I know that fire is a chemical reaction, and for that reason it has no mass, but I'm not sure that this fact is enough to conclude that it has no effect on the weight of a burning object. Consider the case of a balloon, obviously in this case, fire has an effect because of the well know fact that a balloon achieves buoyancy by heating the air inside, but I really want to know if it has an effect on a burning building for instance, does it weigh more or less?

  • $\begingroup$ According to the mass-energy equivalence principle, If you heated an object for a while and measured its mass, you'll find that it has increased more than its initial mass.So you're right. $\endgroup$
    – Omar Nagib
    Commented Aug 16, 2015 at 18:45
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    $\begingroup$ Smoke is mass being burned away. $\endgroup$ Commented Aug 16, 2015 at 19:24
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    $\begingroup$ You should first clearly define the boundaries of the system/object you want to weight. Also do you actually want to determine the weight or the mass? $\endgroup$
    – bangnab
    Commented Aug 17, 2015 at 6:23
  • $\begingroup$ Thanks for your answers and comments, I was more interested in weight than mass, my question was broad intentionally to hear many ideas. $\endgroup$ Commented Aug 18, 2015 at 20:31

3 Answers 3


Chemical bonds, just like nuclear bonds, have an associated mass to them.

Nucleons make up most of the mass of the atom, with about 938 MeV per nucleon. Nuclear binding energy is usually on the scale of a few MeV, meaning that the mass difference during a nuclear reaction will be usually under 1% of the mass of one proton.

Chemical reactions, on the other hand, are usually on the scale of a few eV. Meaning that a chemical reaction's change in mass will be about one million times weaker than a nuclear one. That's why you can pretty much always ignore any effect having to do with the chemical bond mass of an atom.

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    $\begingroup$ "Protons make up most of the mass of the atom" only if your definition of protons is broad enough to also include the neutrons. $\endgroup$
    – kasperd
    Commented Aug 16, 2015 at 22:25
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    $\begingroup$ Ah yes, should have said "nucleon", I'll fix it $\endgroup$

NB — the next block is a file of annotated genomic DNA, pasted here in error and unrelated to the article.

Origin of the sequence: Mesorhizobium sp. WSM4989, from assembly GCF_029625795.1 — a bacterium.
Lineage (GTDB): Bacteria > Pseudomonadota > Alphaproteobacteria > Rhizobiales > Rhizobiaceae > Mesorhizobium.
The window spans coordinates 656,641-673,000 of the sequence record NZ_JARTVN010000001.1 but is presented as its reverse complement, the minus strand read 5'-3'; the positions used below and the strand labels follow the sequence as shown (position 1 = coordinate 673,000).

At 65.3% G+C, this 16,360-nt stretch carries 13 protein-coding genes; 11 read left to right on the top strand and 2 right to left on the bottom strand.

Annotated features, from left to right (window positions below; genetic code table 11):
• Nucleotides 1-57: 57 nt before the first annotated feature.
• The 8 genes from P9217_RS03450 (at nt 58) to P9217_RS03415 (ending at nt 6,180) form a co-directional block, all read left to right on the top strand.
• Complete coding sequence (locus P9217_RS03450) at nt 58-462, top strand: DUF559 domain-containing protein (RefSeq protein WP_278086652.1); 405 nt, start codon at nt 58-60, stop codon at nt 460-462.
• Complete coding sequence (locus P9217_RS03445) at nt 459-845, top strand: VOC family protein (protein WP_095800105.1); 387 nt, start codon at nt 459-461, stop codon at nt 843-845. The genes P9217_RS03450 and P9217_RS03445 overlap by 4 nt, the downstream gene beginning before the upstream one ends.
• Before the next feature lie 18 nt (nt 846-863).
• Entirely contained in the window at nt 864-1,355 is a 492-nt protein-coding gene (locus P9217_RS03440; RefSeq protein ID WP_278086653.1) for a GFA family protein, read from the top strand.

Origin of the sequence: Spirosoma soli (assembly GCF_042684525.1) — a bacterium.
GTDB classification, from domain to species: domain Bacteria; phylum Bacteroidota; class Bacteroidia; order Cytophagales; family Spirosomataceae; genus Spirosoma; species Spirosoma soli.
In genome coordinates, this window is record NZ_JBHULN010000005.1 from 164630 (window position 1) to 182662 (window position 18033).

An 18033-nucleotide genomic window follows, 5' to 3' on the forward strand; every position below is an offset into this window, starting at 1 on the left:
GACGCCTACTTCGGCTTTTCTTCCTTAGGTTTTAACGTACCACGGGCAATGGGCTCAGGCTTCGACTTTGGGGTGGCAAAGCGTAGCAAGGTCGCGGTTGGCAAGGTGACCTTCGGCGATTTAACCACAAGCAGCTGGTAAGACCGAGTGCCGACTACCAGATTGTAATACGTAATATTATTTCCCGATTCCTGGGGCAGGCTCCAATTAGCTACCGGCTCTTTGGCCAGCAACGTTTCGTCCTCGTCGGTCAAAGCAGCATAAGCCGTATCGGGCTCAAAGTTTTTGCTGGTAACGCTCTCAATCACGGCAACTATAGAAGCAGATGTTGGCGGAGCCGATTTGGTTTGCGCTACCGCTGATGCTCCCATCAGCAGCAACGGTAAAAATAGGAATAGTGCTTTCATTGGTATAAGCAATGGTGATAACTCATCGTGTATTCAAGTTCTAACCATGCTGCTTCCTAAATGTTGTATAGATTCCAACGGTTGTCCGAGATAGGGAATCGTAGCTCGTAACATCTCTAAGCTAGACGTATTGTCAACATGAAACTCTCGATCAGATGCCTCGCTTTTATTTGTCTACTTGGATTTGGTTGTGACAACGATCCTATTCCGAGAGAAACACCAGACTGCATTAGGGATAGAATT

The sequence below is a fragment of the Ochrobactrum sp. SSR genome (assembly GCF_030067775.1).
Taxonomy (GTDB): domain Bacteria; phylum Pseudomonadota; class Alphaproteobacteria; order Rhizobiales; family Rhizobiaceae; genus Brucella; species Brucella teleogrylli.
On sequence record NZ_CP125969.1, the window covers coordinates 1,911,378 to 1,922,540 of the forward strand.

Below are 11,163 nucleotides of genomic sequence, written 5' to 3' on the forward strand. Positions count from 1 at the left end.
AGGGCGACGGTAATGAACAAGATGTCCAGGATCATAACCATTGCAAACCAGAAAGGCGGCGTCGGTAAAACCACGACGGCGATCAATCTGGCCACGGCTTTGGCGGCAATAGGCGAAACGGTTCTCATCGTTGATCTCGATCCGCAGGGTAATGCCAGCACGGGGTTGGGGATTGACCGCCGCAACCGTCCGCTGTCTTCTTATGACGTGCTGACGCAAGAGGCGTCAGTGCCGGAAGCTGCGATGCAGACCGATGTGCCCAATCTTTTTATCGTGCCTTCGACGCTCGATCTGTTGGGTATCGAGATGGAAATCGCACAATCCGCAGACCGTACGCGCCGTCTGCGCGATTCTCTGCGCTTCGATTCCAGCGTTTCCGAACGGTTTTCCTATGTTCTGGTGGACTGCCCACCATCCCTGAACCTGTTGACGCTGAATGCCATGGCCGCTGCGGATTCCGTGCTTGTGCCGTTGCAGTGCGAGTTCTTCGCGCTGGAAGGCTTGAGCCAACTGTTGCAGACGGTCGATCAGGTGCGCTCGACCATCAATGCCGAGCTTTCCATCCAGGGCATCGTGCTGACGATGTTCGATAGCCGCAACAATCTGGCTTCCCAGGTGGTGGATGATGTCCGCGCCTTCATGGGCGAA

– Slereah
    Commented Aug 16, 2015 at 22:28
  • $\begingroup$ I selected steveverrill answer as the accepted one because it complements this answer, it was difficult to determine which was the better. $\endgroup$ Commented Aug 18, 2015 at 20:36

There are three things to consider here:

Mass of combustion products

Since combustion is by definition the chemical combination of the fuel with oxygen, the mass will go up. If we burn a material with a volatile oxide, such as carbon, the mass of solid material remaining will go down (but really the lost mass is present in the atmosphere.) If we burn a material with a nonvolatile oxide, such as magnesium, the mass of solid material will go up.

Relativistic decrease in mass due to release of chemical energy

This is covered in Slereah's answer. It is generally negligible.


Combustion releases a lot of heat, which reduces the density of the combustion products and surrounding air causing buoyancy and hence convection currents. This is the reason a candle flame points upwards.

Updrafts are strong enough to carry small particles. You will see small glowing red particles carried away by the updraft of a bonfire, and rather more by the updraft of a wood fire in a hearth with a chimeney. Smoke is just small particles of material (typically unburnt charcoal or burnt ash) carried away from a fire by the air currents it produces.

Thin tissue paper when burning, can create sufficient updraft to lift the whole sheet. This can be quite scary if you do it accidentally indoors.

So fire doesn't change the weight of anything, but it does create air currents that are capable of lifting objects.

  • $\begingroup$ I selected this as the best answer because it complements the Slereah answer, both of them were really useful answers, thanks. $\endgroup$ Commented Aug 18, 2015 at 20:36

The answer depends on the definition of the system.

Imagine a piece of paper burning in air to produce carbon dioxide and water.

  1. If the system includes just the paper the system will lose a lot of mass as CO2 and water are given off.

  2. If the system is the paper, CO2 and water in a glass bowl in thermal contact with the rest of the universe, the system will lose a tiny amount of mass as a result of energy from combustion being transferred to the rest of the universe.

  3. If the system is 2. but enclosed in a sphere which is perfectly reflecting at all wavelengths and thermally isolated from rest of universe, there will be no mass change.

  • $\begingroup$ Thanks for your answer, I didn't specified the system because I wanted to know different ideas, or general ideas, not just that restricted on one specific system, sorry to not mention that in my question, anyway thanks, this answer was useful too. $\endgroup$ Commented Aug 18, 2015 at 20:48

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